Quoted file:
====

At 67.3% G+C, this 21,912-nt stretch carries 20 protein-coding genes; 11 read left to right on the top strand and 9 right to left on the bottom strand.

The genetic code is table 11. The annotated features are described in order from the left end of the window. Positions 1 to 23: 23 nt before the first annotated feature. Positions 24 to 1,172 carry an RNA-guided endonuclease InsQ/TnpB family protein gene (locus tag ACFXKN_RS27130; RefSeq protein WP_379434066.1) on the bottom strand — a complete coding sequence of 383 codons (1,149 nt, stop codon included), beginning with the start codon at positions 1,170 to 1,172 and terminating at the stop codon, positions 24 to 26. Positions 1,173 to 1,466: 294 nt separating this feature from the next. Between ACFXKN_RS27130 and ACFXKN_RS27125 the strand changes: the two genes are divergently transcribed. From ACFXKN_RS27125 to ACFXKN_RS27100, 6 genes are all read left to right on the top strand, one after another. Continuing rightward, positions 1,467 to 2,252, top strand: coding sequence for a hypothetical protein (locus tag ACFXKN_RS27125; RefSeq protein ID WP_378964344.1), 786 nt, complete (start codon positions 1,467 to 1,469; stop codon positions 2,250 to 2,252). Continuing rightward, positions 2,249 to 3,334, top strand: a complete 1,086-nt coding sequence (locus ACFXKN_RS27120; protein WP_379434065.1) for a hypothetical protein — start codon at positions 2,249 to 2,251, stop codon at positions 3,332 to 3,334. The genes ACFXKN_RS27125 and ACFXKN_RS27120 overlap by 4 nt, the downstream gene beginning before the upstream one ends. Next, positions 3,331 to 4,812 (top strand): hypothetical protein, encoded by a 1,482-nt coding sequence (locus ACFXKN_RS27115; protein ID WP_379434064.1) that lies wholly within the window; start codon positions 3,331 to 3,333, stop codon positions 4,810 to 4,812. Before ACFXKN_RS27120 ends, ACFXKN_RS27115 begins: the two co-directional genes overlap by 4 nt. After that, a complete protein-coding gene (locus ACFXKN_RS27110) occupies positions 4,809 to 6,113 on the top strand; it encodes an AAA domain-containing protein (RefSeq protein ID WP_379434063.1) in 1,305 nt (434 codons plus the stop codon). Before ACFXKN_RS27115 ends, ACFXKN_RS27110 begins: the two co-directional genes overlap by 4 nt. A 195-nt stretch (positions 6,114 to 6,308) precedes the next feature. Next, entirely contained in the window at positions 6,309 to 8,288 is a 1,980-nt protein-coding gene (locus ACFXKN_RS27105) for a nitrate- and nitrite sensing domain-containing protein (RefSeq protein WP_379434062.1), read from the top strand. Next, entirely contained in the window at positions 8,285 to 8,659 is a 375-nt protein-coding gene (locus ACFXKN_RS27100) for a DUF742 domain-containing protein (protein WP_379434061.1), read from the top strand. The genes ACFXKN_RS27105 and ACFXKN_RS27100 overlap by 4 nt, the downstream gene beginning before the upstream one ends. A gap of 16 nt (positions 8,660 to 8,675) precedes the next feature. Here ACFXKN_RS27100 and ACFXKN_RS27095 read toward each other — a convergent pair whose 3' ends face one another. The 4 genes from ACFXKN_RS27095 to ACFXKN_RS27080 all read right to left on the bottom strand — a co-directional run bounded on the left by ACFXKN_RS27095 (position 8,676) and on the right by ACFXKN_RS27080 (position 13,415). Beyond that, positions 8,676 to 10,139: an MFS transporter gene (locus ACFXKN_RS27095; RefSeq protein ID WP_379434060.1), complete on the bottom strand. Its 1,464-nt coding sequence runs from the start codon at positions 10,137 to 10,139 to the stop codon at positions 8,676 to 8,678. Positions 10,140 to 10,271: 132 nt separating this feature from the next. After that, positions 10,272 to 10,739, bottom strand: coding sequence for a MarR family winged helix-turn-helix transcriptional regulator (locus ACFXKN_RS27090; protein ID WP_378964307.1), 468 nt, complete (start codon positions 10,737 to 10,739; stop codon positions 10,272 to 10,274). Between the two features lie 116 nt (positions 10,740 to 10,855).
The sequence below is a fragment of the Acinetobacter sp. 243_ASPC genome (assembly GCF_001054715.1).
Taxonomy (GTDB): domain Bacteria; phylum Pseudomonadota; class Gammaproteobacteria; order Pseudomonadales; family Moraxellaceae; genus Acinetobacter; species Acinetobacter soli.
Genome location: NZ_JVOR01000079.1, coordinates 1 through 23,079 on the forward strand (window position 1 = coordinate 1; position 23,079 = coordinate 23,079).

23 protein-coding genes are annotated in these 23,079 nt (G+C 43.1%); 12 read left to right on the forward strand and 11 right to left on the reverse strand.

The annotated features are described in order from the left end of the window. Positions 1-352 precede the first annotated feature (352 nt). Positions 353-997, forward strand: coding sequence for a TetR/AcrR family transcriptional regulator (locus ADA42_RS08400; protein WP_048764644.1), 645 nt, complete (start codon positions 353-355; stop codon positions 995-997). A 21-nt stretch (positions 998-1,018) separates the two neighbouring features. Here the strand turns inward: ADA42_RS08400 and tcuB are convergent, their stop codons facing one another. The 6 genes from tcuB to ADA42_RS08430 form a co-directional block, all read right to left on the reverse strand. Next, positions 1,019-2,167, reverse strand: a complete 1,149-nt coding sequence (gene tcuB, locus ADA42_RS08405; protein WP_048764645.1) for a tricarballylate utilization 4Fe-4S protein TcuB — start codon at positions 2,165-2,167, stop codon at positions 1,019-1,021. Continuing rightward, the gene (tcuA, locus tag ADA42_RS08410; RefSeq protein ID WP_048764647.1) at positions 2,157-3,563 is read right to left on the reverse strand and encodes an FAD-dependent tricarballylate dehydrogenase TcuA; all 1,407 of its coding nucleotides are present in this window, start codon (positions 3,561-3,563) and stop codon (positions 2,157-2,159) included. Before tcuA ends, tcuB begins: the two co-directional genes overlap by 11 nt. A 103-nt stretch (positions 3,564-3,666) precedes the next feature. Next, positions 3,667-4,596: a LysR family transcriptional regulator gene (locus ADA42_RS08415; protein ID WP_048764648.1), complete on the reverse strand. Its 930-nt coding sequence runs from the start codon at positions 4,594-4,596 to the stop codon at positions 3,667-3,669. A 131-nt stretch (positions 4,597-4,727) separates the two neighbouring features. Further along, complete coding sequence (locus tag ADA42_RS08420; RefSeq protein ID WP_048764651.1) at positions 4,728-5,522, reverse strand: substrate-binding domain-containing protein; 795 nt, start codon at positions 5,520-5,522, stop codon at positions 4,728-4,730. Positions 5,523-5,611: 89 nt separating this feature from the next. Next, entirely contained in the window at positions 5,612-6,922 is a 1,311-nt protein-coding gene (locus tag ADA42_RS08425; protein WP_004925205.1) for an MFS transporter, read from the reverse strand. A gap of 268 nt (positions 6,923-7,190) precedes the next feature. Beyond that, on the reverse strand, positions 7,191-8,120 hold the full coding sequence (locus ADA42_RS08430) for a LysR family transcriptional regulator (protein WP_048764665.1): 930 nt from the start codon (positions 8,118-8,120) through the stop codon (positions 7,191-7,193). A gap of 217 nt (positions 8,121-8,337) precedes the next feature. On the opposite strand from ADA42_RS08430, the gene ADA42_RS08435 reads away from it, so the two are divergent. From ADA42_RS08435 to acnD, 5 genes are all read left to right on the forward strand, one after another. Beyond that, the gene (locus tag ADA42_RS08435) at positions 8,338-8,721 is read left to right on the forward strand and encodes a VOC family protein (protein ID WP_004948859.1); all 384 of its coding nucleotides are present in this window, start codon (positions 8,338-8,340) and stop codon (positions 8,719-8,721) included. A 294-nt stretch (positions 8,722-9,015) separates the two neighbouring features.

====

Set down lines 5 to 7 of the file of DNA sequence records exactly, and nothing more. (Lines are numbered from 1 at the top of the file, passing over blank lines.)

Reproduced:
Genome location: NZ_JVOR01000079.1, coordinates 1 through 23,079 on the forward strand (window position 1 = coordinate 1; position 23,079 = coordinate 23,079).

23 protein-coding genes are annotated in these 23,079 nt (G+C 43.1%); 12 read left to right on the forward strand and 11 right to left on the reverse strand.

The annotated features are described in order from the left end of the window. Positions 1-352 precede the first annotated feature (352 nt). Positions 353-997, forward strand: coding sequence for a TetR/AcrR family transcriptional regulator (locus ADA42_RS08400; protein WP_048764644.1), 645 nt, complete (start codon positions 353-355; stop codon positions 995-997). A 21-nt stretch (positions 998-1,018) separates the two neighbouring features. Here the strand turns inward: ADA42_RS08400 and tcuB are convergent, their stop codons facing one another. The 6 genes from tcuB to ADA42_RS08430 form a co-directional block, all read right to left on the reverse strand. Next, positions 1,019-2,167, reverse strand: a complete 1,149-nt coding sequence (gene tcuB, locus ADA42_RS08405; protein WP_048764645.1) for a tricarballylate utilization 4Fe-4S protein TcuB — start codon at positions 2,165-2,167, stop codon at positions 1,019-1,021. Continuing rightward, the gene (tcuA, locus tag ADA42_RS08410; RefSeq protein ID WP_048764647.1) at positions 2,157-3,563 is read right to left on the reverse strand and encodes an FAD-dependent tricarballylate dehydrogenase TcuA; all 1,407 of its coding nucleotides are present in this window, start codon (positions 3,561-3,563) and stop codon (positions 2,157-2,159) included. Before tcuA ends, tcuB begins: the two co-directional genes overlap by 11 nt. A 103-nt stretch (positions 3,564-3,666) precedes the next feature. Next, positions 3,667-4,596: a LysR family transcriptional regulator gene (locus ADA42_RS08415; protein ID WP_048764648.1), complete on the reverse strand. Its 930-nt coding sequence runs from the start codon at positions 4,594-4,596 to the stop codon at positions 3,667-3,669. A 131-nt stretch (positions 4,597-4,727) separates the two neighbouring features. Further along, complete coding sequence (locus tag ADA42_RS08420; RefSeq protein ID WP_048764651.1) at positions 4,728-5,522, reverse strand: substrate-binding domain-containing protein; 795 nt, start codon at positions 5,520-5,522, stop codon at positions 4,728-4,730. Positions 5,523-5,611: 89 nt separating this feature from the next. Next, entirely contained in the window at positions 5,612-6,922 is a 1,311-nt protein-coding gene (locus tag ADA42_RS08425; protein WP_004925205.1) for an MFS transporter, read from the reverse strand. A gap of 268 nt (positions 6,923-7,190) precedes the next feature. Beyond that, on the reverse strand, positions 7,191-8,120 hold the full coding sequence (locus ADA42_RS08430) for a LysR family transcriptional regulator (protein WP_048764665.1): 930 nt from the start codon (positions 8,118-8,120) through the stop codon (positions 7,191-7,193). A gap of 217 nt (positions 8,121-8,337) precedes the next feature. On the opposite strand from ADA42_RS08430, the gene ADA42_RS08435 reads away from it, so the two are divergent. From ADA42_RS08435 to acnD, 5 genes are all read left to right on the forward strand, one after another. Beyond that, the gene (locus tag ADA42_RS08435) at positions 8,338-8,721 is read left to right on the forward strand and encodes a VOC family protein (protein ID WP_004948859.1); all 384 of its coding nucleotides are present in this window, start codon (positions 8,338-8,340) and stop codon (positions 8,719-8,721) included. A 294-nt stretch (positions 8,722-9,015) separates the two neighbouring features.